Douglas Murray points to the things that rumble beneath the surface of our culture, those things which we all know but cannot approach for fear of the consequences. Murray’s last book, The Strange Death of Europe was so successful because it said things many people privately believed to be true, or at least worth talking about, but either didn’t know how to discuss or were afraid of doing so. His new book The Madness of Crowds is brilliant and essential reading, and serves as a guide for our times.
Murray’s thesis is that our current fits of mass madness stem from our loss of the grand narratives that gave our societies a sense of purpose. He argues that Christianity died in the 19th century and we now live in its wreckage. What do you do when the story runs out? Murray argues that this has been compounded for younger generations by the financial instability following the 2008 crash and the spread of social media.
For Murray, the answer to the question of “what now?” is the increasing investment by an increasing number of people in our societies in identity politics. This rests on an obliteration of complexity and nuance that ends up denying the messy and complicated nature of humanity itself. This brutal simplification of humanity undergirds the concept of identity privilege, that of being born with a certain skin colour, sex and sexual orientation or gender identity. This worldview is adhered to by more and more of today’s Left. Different groups are ranked on a scale of oppression and privilege using Kimberle Crenshaw’s concept of intersectionality, no matter the reality of their lives. Those held to enjoy undue amounts of privilege (often but not always straight, white men) are therefore fair game, and all weapons can be used against them to knock them off their privileged pedestal. The more damage caused in the fall, the better.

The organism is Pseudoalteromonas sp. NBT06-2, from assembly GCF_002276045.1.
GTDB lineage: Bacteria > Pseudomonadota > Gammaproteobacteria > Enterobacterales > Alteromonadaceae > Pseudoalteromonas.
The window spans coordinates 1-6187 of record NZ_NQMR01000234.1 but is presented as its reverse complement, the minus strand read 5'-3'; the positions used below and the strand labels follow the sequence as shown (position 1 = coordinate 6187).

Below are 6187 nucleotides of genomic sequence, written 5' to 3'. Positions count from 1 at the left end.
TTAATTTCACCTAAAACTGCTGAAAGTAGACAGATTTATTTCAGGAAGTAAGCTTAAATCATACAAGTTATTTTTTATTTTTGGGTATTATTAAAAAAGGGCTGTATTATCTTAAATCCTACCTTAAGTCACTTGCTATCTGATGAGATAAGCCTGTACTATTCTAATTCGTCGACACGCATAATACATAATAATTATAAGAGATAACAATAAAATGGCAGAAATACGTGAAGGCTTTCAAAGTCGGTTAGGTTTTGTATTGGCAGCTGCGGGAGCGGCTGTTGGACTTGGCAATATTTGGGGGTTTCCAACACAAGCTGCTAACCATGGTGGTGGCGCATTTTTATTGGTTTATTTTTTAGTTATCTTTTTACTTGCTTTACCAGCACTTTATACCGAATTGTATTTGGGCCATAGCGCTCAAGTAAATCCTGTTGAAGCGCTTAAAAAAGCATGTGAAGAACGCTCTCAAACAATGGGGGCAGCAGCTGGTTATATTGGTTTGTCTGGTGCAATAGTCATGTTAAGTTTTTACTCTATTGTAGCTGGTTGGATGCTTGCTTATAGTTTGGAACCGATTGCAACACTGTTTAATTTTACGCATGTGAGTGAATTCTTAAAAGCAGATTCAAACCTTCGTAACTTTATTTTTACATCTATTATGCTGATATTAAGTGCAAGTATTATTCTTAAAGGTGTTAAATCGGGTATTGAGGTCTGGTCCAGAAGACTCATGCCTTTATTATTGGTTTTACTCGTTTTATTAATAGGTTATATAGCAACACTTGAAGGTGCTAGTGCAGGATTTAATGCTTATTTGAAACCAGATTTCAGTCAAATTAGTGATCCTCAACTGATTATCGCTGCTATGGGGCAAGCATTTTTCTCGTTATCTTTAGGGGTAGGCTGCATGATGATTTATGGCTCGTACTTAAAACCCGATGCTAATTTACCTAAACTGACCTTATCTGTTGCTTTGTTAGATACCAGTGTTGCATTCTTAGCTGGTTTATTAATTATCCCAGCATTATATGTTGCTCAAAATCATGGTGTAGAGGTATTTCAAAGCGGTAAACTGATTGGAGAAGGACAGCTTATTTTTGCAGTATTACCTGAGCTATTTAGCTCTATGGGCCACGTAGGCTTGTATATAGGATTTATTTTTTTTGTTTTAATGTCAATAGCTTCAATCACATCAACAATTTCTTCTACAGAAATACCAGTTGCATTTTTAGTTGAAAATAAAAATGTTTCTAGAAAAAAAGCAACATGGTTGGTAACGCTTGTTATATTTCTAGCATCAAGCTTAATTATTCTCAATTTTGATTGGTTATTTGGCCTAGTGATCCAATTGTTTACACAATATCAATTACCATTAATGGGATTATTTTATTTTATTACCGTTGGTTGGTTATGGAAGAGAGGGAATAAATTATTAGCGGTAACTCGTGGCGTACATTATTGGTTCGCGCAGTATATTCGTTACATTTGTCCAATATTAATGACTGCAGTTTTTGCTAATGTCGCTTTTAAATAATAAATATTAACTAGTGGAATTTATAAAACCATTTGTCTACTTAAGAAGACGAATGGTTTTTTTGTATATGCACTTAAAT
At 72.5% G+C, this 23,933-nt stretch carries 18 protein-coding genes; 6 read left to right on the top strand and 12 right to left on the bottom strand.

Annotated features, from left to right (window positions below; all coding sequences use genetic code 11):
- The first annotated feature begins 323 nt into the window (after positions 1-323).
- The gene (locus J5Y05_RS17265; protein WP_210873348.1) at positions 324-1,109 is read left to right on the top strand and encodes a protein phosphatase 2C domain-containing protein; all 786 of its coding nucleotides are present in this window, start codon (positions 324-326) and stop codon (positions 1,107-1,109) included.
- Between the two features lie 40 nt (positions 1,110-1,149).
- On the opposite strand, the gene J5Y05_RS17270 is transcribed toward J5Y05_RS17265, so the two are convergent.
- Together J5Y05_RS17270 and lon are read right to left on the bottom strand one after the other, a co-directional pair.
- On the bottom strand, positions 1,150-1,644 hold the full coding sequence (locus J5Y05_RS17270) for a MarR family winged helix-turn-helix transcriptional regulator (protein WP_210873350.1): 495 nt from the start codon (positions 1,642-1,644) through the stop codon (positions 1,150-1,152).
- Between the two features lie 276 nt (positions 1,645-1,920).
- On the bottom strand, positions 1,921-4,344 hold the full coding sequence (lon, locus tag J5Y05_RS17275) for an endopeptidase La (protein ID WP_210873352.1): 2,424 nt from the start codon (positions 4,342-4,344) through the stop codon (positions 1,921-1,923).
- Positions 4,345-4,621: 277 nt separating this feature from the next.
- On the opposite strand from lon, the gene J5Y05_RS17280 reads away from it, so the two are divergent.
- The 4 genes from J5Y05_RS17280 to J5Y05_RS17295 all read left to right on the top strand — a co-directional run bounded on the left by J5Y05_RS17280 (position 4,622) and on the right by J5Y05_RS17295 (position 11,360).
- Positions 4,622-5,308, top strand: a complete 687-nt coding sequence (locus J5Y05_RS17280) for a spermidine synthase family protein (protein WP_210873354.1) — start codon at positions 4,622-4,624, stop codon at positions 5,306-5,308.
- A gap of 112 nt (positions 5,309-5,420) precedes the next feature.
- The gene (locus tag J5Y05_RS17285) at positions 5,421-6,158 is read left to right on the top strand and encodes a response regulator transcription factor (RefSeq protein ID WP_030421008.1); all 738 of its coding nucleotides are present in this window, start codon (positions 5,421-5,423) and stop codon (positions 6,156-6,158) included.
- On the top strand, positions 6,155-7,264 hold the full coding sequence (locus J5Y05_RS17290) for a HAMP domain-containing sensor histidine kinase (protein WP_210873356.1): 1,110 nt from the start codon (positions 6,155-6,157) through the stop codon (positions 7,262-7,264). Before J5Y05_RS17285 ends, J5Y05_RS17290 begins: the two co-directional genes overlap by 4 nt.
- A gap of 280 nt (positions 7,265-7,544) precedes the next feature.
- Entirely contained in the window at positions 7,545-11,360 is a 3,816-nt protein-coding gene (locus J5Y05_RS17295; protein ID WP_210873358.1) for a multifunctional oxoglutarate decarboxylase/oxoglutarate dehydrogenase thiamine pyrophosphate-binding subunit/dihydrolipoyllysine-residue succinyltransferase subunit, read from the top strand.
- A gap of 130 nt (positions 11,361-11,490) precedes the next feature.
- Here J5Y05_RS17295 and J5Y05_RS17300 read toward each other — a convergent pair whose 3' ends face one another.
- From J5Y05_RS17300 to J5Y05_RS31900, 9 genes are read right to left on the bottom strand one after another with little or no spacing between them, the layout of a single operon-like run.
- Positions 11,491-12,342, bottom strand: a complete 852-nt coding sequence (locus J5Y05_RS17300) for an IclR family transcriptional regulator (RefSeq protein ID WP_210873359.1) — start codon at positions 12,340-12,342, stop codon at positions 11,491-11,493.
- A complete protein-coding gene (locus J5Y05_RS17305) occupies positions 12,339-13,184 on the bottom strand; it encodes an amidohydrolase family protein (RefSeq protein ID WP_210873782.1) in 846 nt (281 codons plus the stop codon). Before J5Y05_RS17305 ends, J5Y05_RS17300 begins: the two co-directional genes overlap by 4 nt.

This worldview, as Murray demonstrates, is couched in pseudoscientific language regurgitated from the debris of Marxism and its step-child post-modernism, disseminated through various university social science ‘studies’ courses. Murray cites socialist thinkers Ernesto Laclau and Chantal Mouffe, who argued that the working class failed the revolution, and today’s revolutionaries look to the identitariat at home and the wretched of the earth abroad to bring down western hegemony. Ideas like Peggy Mcintosh’s “white privilege” have now seeped into the mainstream and are poisoning our cultural dialogue. As Murray argues, after Foucault personal and political relationships were viewed in terms of power dynamics, while Deleuze pushed the idea that the individual’s role is “to see through and undo the web that the culture you were born into has wound around you.” The opaque language of these thinkers, exemplified by Murray’s citation of a particularly indigestible passage from Judith Butler in Diacritics, is part of our great deception. We now deny what we knew until yesterday while claiming certainty on subjects today when we know almost nothing about them. This is a web of lies built on sand.